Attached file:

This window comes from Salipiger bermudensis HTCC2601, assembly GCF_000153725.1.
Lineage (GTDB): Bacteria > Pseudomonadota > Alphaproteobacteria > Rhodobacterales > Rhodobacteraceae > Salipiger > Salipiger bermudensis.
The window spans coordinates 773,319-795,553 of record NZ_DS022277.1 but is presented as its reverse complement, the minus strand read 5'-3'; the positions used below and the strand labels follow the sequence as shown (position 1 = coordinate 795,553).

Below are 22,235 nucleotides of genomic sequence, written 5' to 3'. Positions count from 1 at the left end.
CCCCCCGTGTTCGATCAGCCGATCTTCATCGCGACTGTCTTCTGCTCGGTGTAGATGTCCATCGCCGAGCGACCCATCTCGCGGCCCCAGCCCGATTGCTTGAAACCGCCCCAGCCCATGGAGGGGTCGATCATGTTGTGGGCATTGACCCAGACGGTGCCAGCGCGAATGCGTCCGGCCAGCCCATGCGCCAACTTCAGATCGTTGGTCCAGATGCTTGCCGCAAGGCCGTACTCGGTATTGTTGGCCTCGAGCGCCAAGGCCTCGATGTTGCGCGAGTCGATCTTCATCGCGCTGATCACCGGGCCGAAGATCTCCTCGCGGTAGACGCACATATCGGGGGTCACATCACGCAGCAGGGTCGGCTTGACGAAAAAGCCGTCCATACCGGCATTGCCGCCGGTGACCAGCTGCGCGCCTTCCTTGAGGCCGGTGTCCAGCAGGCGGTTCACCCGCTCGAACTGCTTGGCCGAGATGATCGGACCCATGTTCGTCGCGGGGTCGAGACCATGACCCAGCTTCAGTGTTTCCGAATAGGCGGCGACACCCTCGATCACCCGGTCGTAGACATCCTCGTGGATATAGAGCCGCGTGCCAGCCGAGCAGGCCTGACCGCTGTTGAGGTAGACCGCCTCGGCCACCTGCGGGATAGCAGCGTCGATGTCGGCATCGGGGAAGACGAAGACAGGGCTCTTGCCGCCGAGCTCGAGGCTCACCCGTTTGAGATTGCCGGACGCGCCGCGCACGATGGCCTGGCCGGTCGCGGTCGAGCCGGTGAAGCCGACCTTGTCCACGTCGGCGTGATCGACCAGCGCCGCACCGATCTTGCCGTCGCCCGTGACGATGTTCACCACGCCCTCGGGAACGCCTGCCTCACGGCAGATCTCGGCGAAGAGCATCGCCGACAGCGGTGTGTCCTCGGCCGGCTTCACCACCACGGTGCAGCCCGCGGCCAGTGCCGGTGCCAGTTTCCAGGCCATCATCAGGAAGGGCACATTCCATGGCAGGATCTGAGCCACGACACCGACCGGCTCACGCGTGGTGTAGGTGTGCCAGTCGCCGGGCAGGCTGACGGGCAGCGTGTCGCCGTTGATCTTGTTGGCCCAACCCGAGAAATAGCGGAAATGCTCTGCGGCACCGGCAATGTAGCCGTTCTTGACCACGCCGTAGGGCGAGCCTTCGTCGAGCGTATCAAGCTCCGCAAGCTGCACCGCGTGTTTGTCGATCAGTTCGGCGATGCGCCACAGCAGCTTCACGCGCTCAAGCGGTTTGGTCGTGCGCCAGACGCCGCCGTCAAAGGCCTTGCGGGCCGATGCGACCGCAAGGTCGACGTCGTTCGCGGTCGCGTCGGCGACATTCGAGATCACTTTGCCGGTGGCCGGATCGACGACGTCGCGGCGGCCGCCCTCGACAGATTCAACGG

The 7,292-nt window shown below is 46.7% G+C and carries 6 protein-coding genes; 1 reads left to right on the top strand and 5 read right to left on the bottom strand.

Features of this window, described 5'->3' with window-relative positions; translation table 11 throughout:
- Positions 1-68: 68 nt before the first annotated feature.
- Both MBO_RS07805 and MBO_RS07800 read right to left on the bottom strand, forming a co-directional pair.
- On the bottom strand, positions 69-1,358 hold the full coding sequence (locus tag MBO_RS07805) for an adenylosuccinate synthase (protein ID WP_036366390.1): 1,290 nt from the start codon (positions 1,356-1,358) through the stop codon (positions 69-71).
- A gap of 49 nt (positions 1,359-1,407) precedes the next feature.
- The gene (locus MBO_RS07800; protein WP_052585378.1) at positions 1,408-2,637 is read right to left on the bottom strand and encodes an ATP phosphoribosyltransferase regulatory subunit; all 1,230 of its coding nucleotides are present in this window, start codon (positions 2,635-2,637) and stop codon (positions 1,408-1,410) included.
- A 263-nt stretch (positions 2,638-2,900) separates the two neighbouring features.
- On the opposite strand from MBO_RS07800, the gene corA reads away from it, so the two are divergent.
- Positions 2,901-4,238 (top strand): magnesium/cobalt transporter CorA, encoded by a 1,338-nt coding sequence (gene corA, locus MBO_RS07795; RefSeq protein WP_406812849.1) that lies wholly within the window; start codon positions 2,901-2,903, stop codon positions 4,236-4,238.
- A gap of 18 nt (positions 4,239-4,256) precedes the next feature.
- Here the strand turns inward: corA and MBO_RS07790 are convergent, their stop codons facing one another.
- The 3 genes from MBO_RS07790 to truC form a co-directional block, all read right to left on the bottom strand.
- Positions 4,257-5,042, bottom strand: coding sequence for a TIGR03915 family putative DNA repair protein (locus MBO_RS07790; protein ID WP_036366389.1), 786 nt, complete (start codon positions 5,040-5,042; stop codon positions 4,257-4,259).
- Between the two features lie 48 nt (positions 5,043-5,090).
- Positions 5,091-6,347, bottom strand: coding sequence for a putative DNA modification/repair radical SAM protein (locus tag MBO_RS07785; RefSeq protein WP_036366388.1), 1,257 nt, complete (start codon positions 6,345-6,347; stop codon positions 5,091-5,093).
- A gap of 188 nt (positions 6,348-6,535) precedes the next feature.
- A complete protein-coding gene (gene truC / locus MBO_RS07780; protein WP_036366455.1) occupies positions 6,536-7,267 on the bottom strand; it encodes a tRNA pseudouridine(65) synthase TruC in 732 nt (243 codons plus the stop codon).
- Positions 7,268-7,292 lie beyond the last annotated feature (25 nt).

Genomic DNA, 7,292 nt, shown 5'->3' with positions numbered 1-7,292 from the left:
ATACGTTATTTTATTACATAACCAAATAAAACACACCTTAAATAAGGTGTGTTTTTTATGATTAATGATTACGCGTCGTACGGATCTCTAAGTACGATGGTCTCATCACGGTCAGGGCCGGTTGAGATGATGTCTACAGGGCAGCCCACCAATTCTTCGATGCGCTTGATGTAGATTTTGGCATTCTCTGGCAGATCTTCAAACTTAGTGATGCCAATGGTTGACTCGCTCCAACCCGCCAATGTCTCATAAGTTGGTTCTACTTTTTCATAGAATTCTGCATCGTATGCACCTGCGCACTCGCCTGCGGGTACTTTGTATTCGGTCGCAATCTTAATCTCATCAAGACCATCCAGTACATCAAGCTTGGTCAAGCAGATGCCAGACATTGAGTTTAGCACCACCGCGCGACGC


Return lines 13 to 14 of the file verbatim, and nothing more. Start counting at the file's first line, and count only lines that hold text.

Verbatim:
- A 263-nt stretch (positions 2,638-2,900) separates the two neighbouring features.
- On the opposite strand from MBO_RS07800, the gene corA reads away from it, so the two are divergent.